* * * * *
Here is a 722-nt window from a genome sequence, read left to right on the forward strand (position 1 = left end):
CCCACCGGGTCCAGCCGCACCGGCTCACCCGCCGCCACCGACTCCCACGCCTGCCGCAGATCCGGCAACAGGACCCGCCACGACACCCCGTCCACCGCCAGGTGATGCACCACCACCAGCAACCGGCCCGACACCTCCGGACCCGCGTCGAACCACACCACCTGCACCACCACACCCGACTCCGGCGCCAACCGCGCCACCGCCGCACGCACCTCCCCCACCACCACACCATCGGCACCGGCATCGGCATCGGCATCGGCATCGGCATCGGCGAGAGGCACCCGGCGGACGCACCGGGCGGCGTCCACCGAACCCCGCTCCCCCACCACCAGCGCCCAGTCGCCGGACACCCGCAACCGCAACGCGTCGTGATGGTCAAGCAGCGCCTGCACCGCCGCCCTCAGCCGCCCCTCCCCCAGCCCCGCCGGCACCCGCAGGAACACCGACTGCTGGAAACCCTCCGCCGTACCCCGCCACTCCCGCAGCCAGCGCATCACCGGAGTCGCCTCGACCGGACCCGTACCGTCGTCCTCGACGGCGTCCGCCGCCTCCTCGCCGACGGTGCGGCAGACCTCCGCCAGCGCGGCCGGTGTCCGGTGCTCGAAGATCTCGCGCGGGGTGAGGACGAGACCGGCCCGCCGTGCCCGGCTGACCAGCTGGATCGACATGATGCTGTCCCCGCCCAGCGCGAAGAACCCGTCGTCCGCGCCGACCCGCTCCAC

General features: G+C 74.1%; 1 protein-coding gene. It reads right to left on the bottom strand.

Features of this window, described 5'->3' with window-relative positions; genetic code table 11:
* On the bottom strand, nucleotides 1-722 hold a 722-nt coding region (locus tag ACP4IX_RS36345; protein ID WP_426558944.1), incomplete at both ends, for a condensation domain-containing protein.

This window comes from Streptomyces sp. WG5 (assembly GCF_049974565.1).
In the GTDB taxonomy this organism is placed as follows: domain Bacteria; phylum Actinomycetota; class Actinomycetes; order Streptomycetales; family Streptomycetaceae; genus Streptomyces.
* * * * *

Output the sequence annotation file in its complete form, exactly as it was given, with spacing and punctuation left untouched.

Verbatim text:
Here is a 722-nt window from a genome sequence, read left to right on the forward strand (position 1 = left end):
CCCACCGGGTCCAGCCGCACCGGCTCACCCGCCGCCACCGACTCCCACGCCTGCCGCAGATCCGGCAACAGGACCCGCCACGACACCCCGTCCACCGCCAGGTGATGCACCACCACCAGCAACCGGCCCGACACCTCCGGACCCGCGTCGAACCACACCACCTGCACCACCACACCCGACTCCGGCGCCAACCGCGCCACCGCCGCACGCACCTCCCCCACCACCACACCATCGGCACCGGCATCGGCATCGGCATCGGCATCGGCATCGGCGAGAGGCACCCGGCGGACGCACCGGGCGGCGTCCACCGAACCCCGCTCCCCCACCACCAGCGCCCAGTCGCCGGACACCCGCAACCGCAACGCGTCGTGATGGTCAAGCAGCGCCTGCACCGCCGCCCTCAGCCGCCCCTCCCCCAGCCCCGCCGGCACCCGCAGGAACACCGACTGCTGGAAACCCTCCGCCGTACCCCGCCACTCCCGCAGCCAGCGCATCACCGGAGTCGCCTCGACCGGACCCGTACCGTCGTCCTCGACGGCGTCCGCCGCCTCCTCGCCGACGGTGCGGCAGACCTCCGCCAGCGCGGCCGGTGTCCGGTGCTCGAAGATCTCGCGCGGGGTGAGGACGAGACCGGCCCGCCGTGCCCGGCTGACCAGCTGGATCGACATGATGCTGTCCCCGCCCAGCGCGAAGAACCCGTCGTCCGCGCCGACCCGCTCCAC

General features: G+C 74.1%; 1 protein-coding gene. It reads right to left on the bottom strand.

Features of this window, described 5'->3' with window-relative positions; genetic code table 11:
* On the bottom strand, nucleotides 1-722 hold a 722-nt coding region (locus tag ACP4IX_RS36345; protein ID WP_426558944.1), incomplete at both ends, for a condensation domain-containing protein.

This window comes from Streptomyces sp. WG5 (assembly GCF_049974565.1).
In the GTDB taxonomy this organism is placed as follows: domain Bacteria; phylum Actinomycetota; class Actinomycetes; order Streptomycetales; family Streptomycetaceae; genus Streptomyces.